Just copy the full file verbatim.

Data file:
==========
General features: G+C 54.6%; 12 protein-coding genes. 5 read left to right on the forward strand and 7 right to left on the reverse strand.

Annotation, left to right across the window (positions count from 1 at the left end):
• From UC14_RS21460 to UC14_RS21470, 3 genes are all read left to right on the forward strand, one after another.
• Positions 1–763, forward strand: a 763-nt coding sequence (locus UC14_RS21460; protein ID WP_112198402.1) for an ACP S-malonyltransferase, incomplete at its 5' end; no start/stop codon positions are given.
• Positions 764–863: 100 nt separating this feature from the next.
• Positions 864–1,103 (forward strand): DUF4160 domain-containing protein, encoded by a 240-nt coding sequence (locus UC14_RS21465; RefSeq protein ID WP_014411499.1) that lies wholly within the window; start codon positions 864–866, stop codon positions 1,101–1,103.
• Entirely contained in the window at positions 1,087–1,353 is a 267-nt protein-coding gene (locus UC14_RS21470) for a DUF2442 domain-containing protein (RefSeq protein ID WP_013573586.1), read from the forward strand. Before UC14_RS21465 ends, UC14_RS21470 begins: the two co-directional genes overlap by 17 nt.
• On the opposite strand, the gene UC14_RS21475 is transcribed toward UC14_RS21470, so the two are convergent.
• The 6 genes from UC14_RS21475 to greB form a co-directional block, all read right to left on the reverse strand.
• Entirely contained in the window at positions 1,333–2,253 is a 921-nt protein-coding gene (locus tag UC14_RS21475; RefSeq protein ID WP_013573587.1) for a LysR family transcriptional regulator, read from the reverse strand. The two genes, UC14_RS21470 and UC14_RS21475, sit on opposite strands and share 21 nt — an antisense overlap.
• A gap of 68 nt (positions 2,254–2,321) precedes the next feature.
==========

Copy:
General features: G+C 54.6%; 12 protein-coding genes. 5 read left to right on the forward strand and 7 right to left on the reverse strand.

Annotation, left to right across the window (positions count from 1 at the left end):
• From UC14_RS21460 to UC14_RS21470, 3 genes are all read left to right on the forward strand, one after another.
• Positions 1–763, forward strand: a 763-nt coding sequence (locus UC14_RS21460; protein ID WP_112198402.1) for an ACP S-malonyltransferase, incomplete at its 5' end; no start/stop codon positions are given.
• Positions 764–863: 100 nt separating this feature from the next.
• Positions 864–1,103 (forward strand): DUF4160 domain-containing protein, encoded by a 240-nt coding sequence (locus UC14_RS21465; RefSeq protein ID WP_014411499.1) that lies wholly within the window; start codon positions 864–866, stop codon positions 1,101–1,103.
• Entirely contained in the window at positions 1,087–1,353 is a 267-nt protein-coding gene (locus UC14_RS21470) for a DUF2442 domain-containing protein (RefSeq protein ID WP_013573586.1), read from the forward strand. Before UC14_RS21465 ends, UC14_RS21470 begins: the two co-directional genes overlap by 17 nt.
• On the opposite strand, the gene UC14_RS21475 is transcribed toward UC14_RS21470, so the two are convergent.
• The 6 genes from UC14_RS21475 to greB form a co-directional block, all read right to left on the reverse strand.
• Entirely contained in the window at positions 1,333–2,253 is a 921-nt protein-coding gene (locus tag UC14_RS21475; RefSeq protein ID WP_013573587.1) for a LysR family transcriptional regulator, read from the reverse strand. The two genes, UC14_RS21470 and UC14_RS21475, sit on opposite strands and share 21 nt — an antisense overlap.
• A gap of 68 nt (positions 2,254–2,321) precedes the next feature.